- (14)

where *R*_{eq} is the equivalent NP radius. The value of beta for a large set of geometries with axial symmetry (namely rods, ellipsoids, discs and tori) are given in Ref. [13].

A last feature that is worth discussing is the possible influence of the surface thermal resistivity at the surface of a NP immersed in a liquid [17, 18], [19, 20]. A thermal resistivity may occur because of the material discontinuity, which acts as a thermal impedance. This resistivity can play a significant role in the heat release since it can reach appreciable values when the liquid does not wet the solid. The wetting depends on the nature of the interface and, in particular, on a possible molecular coating. Namely, hydrophobic coatings are associated with poor thermal conductivities. The direct consequence of a finite interface conductivity *G* (or resistivity ) is a temperature discontinuity at the NP interface such that

- (19)

However, in the steady-state regime, this surface resistivity has no effect on the temperature *outside* the NP, in the surrounding medium. As evidenced in Eq. (10), the temperature outside the medium is only dependent on the heat power *Q* released by the NP. A finite surface conductivity *G* has only an effect on the temperature within the NP. It can also contribute in making any transient regime longer. The incidence of such a resistivity can be quantified using the Kapitza number λ_{K} defined such that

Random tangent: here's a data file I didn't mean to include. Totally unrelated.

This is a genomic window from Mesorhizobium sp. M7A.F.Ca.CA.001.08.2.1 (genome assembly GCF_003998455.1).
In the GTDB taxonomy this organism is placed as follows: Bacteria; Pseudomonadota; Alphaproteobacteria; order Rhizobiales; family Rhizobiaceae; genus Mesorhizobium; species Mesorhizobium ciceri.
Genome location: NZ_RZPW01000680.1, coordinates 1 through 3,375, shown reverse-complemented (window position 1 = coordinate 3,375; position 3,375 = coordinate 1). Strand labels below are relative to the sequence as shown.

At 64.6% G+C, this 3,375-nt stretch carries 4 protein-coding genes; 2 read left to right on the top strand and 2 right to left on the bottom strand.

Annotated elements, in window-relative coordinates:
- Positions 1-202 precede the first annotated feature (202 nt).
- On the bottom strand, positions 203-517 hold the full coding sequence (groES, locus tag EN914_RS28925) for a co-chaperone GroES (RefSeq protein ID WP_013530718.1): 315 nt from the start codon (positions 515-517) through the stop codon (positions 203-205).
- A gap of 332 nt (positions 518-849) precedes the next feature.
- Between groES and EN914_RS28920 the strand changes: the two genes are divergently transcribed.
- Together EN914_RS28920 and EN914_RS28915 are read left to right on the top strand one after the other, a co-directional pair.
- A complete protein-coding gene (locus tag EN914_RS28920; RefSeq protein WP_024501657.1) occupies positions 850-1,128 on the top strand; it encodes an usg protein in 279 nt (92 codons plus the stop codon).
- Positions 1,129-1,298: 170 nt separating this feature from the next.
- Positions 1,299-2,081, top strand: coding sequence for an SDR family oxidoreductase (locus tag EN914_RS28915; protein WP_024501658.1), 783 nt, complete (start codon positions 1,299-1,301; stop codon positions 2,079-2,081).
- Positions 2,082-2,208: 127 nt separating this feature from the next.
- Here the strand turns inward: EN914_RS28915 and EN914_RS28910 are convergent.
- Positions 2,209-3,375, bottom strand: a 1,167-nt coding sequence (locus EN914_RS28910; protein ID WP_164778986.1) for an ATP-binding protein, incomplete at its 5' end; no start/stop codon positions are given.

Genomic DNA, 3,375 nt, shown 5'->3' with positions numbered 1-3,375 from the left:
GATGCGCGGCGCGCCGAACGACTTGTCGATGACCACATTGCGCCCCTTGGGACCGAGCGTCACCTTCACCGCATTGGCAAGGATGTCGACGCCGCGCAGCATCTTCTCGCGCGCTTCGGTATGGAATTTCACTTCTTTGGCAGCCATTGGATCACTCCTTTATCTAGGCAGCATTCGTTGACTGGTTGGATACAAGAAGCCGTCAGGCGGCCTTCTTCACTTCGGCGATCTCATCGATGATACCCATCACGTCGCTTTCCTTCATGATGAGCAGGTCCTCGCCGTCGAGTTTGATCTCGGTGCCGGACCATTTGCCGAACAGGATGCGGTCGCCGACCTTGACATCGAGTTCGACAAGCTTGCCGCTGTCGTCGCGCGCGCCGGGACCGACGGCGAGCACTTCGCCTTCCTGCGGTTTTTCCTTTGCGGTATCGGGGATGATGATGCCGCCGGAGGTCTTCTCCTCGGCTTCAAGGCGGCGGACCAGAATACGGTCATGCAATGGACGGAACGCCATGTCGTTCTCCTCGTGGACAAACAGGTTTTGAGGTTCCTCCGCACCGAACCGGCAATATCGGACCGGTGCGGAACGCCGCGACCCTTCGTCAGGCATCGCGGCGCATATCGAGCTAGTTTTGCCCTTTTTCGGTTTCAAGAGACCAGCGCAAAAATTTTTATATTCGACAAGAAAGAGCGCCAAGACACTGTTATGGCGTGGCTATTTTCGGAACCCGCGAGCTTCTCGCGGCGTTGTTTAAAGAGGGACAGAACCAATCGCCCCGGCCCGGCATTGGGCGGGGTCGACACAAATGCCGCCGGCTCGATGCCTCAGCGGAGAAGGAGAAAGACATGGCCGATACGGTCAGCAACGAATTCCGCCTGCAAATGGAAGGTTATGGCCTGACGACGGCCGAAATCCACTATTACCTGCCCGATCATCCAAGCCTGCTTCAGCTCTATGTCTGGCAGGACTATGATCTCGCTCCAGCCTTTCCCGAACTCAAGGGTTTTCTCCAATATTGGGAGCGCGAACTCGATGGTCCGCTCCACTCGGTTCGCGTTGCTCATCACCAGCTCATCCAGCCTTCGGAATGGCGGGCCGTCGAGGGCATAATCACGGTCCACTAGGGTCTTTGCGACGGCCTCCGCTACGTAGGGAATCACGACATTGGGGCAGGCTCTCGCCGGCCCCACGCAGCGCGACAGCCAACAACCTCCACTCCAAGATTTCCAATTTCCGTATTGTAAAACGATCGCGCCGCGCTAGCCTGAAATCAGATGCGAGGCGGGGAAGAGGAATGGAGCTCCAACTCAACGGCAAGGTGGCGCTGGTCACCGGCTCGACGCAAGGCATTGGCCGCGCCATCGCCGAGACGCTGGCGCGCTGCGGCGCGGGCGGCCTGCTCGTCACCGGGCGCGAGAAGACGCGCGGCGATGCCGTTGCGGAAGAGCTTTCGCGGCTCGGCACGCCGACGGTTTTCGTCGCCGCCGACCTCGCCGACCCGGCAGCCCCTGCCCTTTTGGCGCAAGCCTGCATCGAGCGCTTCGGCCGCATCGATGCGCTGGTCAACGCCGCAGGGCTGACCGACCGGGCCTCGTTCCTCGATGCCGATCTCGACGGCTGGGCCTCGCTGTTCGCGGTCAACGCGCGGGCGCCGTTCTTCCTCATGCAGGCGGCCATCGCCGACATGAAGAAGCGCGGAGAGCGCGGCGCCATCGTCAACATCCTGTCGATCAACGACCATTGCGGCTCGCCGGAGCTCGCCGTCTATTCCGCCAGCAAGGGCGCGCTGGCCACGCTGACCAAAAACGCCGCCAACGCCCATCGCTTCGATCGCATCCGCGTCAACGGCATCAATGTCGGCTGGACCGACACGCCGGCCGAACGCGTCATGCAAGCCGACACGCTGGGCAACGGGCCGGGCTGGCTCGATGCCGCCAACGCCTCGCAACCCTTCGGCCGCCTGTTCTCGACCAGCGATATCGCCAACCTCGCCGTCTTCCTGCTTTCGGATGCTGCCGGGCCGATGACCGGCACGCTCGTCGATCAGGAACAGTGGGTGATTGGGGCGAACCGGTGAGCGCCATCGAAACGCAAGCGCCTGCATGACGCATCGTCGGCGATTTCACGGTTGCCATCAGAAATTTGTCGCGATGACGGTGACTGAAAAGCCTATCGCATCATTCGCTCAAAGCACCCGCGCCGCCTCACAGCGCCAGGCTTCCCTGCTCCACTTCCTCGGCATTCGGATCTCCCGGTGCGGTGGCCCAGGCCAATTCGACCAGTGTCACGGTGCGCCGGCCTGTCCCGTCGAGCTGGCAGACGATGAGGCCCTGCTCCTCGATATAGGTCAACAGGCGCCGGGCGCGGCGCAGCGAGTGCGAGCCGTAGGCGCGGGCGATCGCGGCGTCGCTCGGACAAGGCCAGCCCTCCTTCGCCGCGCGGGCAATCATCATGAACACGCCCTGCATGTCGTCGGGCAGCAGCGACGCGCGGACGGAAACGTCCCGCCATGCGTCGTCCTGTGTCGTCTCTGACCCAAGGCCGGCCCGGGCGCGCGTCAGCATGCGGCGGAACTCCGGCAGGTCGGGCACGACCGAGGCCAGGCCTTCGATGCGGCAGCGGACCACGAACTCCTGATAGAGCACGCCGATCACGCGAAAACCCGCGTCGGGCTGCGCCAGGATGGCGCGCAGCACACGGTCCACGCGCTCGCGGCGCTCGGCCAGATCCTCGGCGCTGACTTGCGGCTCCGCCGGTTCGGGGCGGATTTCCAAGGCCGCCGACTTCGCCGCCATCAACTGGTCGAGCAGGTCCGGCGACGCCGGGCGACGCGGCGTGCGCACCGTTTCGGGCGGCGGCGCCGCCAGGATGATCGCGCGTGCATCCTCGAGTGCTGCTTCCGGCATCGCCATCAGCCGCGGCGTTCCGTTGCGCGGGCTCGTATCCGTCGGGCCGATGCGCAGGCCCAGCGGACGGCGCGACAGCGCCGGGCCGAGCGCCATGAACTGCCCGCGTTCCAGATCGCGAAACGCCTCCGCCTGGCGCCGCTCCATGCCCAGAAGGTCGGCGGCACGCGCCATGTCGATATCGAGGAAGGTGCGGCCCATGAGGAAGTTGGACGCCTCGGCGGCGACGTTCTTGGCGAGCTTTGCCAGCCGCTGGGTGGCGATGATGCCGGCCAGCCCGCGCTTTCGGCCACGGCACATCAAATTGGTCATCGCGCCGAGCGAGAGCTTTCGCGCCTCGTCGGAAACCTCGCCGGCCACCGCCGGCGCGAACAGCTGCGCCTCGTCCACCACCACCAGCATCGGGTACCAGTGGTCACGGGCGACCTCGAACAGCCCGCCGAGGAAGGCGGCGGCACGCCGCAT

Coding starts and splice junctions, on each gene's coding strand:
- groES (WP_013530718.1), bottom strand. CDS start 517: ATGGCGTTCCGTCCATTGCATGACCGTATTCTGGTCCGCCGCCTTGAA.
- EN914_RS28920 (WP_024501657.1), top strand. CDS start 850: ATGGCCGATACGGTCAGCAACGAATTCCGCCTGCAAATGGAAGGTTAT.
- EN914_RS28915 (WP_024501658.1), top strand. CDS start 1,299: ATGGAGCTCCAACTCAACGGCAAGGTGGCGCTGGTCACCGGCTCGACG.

- (20)

The surface resistivity can be neglected in any thermal process if . For gold NPs in water, usual values of the interface conductivity *G* range from 50 MW/(m^{2}K) to ∞ [20, 17]. For NP radii ranging from 5 to 50 nm, typical Kapitza numbers λ_{K} thus range from 2 to ∼0. As an example, gold nanorods coated with cetyltrimethylammonium bromide (CTAB) molecules are endowed with a typical surface conductivity of MW/(m^{2}K) [17]. If the nanorods are, say, 50 × 12 nm in size, the effective radius is nm and Eq. (20) yields . Hence, in this case, the surface resistivity does not have any significant effect.

#### 2.4 Nanoparticle heating under pulsed illumination

The use of pulsed illumination (from the femtosecond to the nanosecond range) to heat metal NPs markedly increases the range of applications of noble metal NPs. Compared to continuous-wave (CW) illumination, a new class of effects can be triggered, such as shorter temperature and pressure variations [21-23], further temperature confinement [6], acoustic wave generation [22], vibration modes [24-26], bubble formation [27-31], NP shape modification [32-35] and melting [32, 36], [37] and extreme thermodynamics conditions [38-42]. In this section, we briefly discuss the thermodynamics of metal NPs under pulsed illumination and in particular the influence of parameters such as pulse duration, pulsation rate and size of the NP.